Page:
Magazine article Management Today

Editor's Letter: Taxing Questions

Magazine article Management Today

Editor's Letter: Taxing Questions

Article excerpt

When it comes to considering evil and all its works, I'm one of those people willing to give Google the benefit of the doubt.

(I quite like the fact that there's something purer in its scientific intent than is the case with Facebook or Amazon.) Its corporate tax arrangements make us all cross but Google is doing little that is different from other 'stateless' businesses of its scale, which have made the most of globalisation to turn tax planning into a lawyer-led fine art of side-stepping and offshore obfuscation.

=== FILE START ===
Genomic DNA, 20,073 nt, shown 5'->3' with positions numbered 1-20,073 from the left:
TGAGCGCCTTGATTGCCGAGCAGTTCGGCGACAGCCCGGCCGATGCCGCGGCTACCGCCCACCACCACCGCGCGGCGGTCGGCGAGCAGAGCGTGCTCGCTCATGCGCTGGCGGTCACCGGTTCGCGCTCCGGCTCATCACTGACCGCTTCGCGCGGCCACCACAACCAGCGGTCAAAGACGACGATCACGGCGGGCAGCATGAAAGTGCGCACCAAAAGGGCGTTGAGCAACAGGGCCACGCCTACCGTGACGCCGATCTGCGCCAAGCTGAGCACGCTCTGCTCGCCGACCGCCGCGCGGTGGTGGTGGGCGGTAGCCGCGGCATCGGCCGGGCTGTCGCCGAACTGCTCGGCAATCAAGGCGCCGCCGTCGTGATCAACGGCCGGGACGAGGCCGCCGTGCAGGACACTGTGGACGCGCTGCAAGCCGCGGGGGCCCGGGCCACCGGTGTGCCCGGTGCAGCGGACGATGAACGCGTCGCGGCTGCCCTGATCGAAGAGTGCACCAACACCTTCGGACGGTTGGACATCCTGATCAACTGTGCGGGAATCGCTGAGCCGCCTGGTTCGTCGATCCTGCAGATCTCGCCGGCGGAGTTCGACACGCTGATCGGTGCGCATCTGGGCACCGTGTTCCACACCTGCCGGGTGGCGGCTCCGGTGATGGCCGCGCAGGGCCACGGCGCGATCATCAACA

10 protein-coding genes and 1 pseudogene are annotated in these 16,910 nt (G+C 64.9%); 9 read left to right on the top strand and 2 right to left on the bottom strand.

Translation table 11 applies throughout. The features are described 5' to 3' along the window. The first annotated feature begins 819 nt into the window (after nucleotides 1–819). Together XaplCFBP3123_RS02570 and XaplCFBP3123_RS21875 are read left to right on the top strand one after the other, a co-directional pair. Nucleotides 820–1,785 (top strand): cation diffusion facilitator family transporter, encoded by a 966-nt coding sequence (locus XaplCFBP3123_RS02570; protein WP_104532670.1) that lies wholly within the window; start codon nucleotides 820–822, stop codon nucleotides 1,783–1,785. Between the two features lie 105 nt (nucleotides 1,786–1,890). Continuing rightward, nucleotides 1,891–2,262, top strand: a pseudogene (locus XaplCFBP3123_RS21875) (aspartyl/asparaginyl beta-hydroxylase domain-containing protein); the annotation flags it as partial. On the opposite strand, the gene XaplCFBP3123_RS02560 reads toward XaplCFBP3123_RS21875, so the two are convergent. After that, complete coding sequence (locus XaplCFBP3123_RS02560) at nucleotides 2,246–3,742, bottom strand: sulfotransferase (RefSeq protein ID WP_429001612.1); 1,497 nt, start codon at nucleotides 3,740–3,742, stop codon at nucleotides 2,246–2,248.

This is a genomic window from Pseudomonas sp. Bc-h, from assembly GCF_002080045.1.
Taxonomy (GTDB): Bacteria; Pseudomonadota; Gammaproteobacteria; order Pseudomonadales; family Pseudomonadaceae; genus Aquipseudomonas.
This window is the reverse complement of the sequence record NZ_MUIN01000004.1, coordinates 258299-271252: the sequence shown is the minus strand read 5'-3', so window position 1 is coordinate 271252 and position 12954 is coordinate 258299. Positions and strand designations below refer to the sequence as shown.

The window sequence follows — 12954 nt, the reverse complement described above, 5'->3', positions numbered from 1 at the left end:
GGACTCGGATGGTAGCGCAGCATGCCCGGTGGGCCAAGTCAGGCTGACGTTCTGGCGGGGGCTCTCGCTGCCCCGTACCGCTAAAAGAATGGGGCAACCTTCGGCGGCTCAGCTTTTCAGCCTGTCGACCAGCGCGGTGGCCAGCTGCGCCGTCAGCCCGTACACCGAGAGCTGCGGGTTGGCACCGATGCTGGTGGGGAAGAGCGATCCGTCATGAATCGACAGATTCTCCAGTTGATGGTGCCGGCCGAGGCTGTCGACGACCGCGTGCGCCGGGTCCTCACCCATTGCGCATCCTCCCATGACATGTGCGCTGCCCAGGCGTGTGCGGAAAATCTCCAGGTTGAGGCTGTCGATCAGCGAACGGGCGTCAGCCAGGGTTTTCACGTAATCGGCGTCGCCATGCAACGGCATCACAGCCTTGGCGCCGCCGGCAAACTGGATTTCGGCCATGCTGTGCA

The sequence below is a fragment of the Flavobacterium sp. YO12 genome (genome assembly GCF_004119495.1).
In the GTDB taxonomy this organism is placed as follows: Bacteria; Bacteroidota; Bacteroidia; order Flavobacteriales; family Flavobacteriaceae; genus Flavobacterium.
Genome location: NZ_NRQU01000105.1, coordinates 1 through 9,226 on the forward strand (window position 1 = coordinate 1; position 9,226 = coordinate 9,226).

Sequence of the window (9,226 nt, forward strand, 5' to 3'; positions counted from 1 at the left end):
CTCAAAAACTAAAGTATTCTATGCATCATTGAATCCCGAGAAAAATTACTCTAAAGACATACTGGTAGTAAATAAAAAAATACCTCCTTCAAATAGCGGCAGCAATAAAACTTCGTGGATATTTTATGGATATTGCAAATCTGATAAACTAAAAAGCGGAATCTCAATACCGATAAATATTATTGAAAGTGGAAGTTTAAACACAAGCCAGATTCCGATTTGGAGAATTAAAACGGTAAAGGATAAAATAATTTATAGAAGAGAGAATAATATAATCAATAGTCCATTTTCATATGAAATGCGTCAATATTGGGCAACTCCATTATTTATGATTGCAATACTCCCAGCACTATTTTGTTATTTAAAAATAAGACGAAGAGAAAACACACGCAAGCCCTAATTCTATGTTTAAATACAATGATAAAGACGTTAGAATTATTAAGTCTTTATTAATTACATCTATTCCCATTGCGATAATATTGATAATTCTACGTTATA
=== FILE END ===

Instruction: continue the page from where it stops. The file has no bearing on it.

The chances of an international agreement to level the tax playing field are now distant with the advent of Trump. He threatens US businesses who stray abroad - 'all you have to do is stay!' - but has no interest in harmonisation, just zero sum game competitive advantage for the US. Sticking it to the other guy.

Trump doesn't give a fig about Indonesia, the latest government to have a pop at Google/Alphabet, which is demanding dollars 400m in back tax just for 2015. And no exchequer has yet pinned anything criminal on the company. As Matt Brittin, the company's EMEA president, points out, his organisation 'keeps to the speed limit' but isn't the one to decide that it should be 70mph in the first place. Neither will it be the first one voluntarily to drop into the slow lane and see its profits suffer.

By contrast plenty of evil was done in Northern Ireland during The Troubles - 3,500 people lost their lives and there has been little in the way of Truth and Reconciliation since the Good Friday Agreement of 1999. …

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